Tennessee Exotic Pest Plant Council

 January 2, 2015

Our Mission

To protect Tennessee's unique natural heritage from the ecological and economic harm of invasive plants through research, education, and policy. 

Noteworthy News
TN-EPPC Board Member Changes

Unfortunately, Dr. Jack Ranney had to step down as acting President.  Kitty McCracken will serve as interim President until regular elections can be held in August 2015.  Dr. Belinda Esham will serve as interim Vice President.  We are very grateful for the time and effort Jack dedicated to this organization and we all miss him.  Hopefully, he will be able to return to the Board in the not-so-distant future.
Kitty McCracken, Interim TN-EPPC President
Letter from the President



It is hard to believe that TN-EPPC has been around for 20 years! We will be holding a conference, "TN-EPPC at Twenty: A Look Back, A Vision Forward", at Cheekwood Botanical Garden and Museum of Art in Nashville, TN on February 27th. Details are given elsewhere in this newsletter, and registration is available on our website. We will have a panel discussion regarding future directions for TN-EPPC which will be of value to the individual homeowner as well as federal, state and city landowners in Tennessee. I would appreciate any input you may have toward making this panel discussion productive and worthwhile.

TN-EPPC continues to partner with the larger organizations of the Southeast Exotic Pest Plant Council (SE-EPPC) and the National Invasive Plant Council (NA-IPC) to identify invasive exotic plant species and map the spread of non-native invasive plants across the landscape. Establishing such a database and ranking plants as to threat level is important in educating landowners regarding potential invasive plant threats, developing treatment options, and working to control new threats as early as possible.

Partnering is an important aspect in assuring overall control of invasive exotic plant problems. Whether becoming involved in local efforts to clear parks and greenways of invasive plants or contacting professionals to create management and treatment plans for large corporate or government entities, working together to identify, treat and control invasive plants is essential.

News and Resources

February 22-28, 2015


Multiple events are planned for this in Nashville, in cooperation with many partners and including our 20th Anniversary Conference.  More information can be found here.  Please share widely! We hope to see you there. 


Join us for TN-EPPC's Twentieth Anniversary Conference on Friday, February 27, 2015. The conference will take place where it all began in 1994, Cheekwood Botanical Garden and Museum of Art in Nashville. We are pleased to have as our keynote speaker Dr. Dan Simberloff, the Gore Hunger Professor of Environmental Science in the Ecology and Evolutionary Biology Department at the University of Tennessee in Knoxville and a renowned researcher on invasion biology. In addition, there will be a slate of presenters with short programs on topics such as national  EPPC standards, economic costs of invasive species, invasion and management trends, future projections, and cooperative partnership models. We'll also take a quick look at TN-EPPC's history and invite attendees to help us plan our future.  Tennessee Department of Agriculture has assigned five pesticide applicator points to the conference in categories 2, 3, 6, 10, and 12.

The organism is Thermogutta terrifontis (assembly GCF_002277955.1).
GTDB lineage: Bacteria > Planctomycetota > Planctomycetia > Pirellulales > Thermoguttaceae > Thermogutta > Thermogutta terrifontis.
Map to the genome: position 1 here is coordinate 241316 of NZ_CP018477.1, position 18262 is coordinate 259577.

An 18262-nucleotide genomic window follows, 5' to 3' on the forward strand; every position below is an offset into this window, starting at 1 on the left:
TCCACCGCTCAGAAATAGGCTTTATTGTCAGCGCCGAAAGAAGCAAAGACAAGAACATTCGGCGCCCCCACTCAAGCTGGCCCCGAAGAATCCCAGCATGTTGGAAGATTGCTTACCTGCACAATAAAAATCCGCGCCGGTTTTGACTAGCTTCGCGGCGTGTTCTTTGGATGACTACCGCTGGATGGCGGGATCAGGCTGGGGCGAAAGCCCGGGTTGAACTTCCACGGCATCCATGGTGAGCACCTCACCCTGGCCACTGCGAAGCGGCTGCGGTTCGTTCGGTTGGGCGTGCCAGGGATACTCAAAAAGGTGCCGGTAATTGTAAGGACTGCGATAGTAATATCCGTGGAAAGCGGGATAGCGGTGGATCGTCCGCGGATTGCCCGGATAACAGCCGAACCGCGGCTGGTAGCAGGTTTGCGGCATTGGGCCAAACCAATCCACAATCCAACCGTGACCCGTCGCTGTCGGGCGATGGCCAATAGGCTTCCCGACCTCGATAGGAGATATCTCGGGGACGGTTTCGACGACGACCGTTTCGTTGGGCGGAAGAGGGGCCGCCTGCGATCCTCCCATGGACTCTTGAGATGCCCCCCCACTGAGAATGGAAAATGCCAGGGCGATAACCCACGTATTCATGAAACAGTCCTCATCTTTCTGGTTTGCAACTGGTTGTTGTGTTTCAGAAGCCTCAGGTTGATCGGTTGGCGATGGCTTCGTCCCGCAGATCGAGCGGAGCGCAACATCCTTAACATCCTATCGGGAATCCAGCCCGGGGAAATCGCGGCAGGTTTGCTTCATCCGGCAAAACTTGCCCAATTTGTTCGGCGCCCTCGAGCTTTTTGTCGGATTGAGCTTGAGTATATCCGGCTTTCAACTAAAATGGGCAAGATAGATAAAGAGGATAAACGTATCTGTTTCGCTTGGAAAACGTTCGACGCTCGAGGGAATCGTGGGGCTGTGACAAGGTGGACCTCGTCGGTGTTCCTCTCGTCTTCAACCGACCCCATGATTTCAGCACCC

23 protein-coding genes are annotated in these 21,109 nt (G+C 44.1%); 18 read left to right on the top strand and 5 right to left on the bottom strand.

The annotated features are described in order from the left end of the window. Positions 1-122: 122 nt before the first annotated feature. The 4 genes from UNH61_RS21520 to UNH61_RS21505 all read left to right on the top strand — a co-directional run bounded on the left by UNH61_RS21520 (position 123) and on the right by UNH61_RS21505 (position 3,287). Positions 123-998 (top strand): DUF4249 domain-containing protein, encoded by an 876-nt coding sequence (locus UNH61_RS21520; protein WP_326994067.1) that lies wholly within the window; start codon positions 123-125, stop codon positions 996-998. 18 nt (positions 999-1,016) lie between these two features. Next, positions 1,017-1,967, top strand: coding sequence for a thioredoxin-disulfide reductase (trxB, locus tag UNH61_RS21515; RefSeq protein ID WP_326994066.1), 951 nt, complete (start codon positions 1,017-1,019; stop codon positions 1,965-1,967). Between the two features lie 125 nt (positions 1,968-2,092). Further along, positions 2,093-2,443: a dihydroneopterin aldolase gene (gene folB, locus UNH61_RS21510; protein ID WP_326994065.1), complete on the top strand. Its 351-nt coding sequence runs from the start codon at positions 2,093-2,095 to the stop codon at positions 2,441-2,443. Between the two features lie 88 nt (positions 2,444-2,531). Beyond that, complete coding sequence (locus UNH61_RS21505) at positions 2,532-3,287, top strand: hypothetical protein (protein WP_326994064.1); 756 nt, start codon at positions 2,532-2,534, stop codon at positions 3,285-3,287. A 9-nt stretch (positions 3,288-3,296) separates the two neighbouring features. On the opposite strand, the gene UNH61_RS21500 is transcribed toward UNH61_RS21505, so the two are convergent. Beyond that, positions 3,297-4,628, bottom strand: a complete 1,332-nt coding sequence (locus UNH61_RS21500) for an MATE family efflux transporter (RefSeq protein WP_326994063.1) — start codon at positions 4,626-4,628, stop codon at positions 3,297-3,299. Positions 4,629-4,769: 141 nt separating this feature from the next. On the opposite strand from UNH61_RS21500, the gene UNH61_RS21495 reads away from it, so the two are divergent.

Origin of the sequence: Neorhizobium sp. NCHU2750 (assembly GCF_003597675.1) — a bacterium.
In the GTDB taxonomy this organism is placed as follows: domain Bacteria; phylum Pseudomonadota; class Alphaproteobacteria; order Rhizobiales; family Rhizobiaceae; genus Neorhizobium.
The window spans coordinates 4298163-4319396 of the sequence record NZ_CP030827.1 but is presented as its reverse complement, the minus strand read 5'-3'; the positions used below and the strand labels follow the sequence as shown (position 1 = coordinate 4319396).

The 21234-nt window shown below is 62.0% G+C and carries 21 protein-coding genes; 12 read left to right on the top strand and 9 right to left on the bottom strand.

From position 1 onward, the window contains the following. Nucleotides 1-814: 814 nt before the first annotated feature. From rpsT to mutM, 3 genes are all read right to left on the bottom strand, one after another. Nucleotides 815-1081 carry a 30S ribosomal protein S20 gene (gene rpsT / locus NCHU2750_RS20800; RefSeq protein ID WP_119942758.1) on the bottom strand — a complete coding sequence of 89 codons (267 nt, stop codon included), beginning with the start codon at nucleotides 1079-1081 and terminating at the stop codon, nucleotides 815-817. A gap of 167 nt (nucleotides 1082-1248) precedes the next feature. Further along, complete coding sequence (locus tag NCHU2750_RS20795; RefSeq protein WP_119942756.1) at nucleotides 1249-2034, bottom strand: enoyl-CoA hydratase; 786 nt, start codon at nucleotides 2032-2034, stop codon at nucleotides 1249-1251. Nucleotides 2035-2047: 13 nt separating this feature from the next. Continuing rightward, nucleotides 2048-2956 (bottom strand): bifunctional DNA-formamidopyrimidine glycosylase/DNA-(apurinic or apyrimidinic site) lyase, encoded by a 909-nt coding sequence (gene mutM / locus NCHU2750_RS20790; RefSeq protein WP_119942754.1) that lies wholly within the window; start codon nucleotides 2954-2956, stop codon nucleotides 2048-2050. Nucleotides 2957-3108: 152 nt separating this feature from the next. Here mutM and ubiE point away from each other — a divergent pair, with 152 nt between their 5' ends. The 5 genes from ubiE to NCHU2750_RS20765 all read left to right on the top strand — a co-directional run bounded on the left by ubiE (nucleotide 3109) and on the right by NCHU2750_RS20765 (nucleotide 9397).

Doors will open at 8:00 a.m. CST, and the conference will begin at 9:00 and wrap up at 4:00. Detailed directions and maps are available on the  TN EPPC website.  A copy of the agenda can be downloaded here

 Conference Social:


On Thursday, February 26, in conjunction with the conference, Invasive Plant Control (IPC) is hosting hikes of the Warner Parks' Hill property, an urban old-growth forest, now a state natural area. Two one-hour hikes are scheduled at 4:00 and 5:00 p.m. (limited to 20 people each).  A social with light hors d'oeuvres and drinks will be held from 4:00 to 7:00 p.m.  


Conference Registration Details:

Conference fees are $40 for TN-EPPC members, $50 for non-members (price includes a year's membership), and FREE for students (with valid school ID). IPC has graciously underwritten student registration costs! Lunch is included in the conference fee.


Regiser online here: 


Registration will remain open through the day of the conference, with on-site registration (using the online form) available, but we encourage registration before February 10 to assist planning and insure lunch preferences are honored.


** Please indicate when you register for the conference whether you are planning to attend our Thursday hike and social happy hour and whether you would like a vegetarian lunch option Friday.**

We hope to see you there!
Visit our web-site for more information.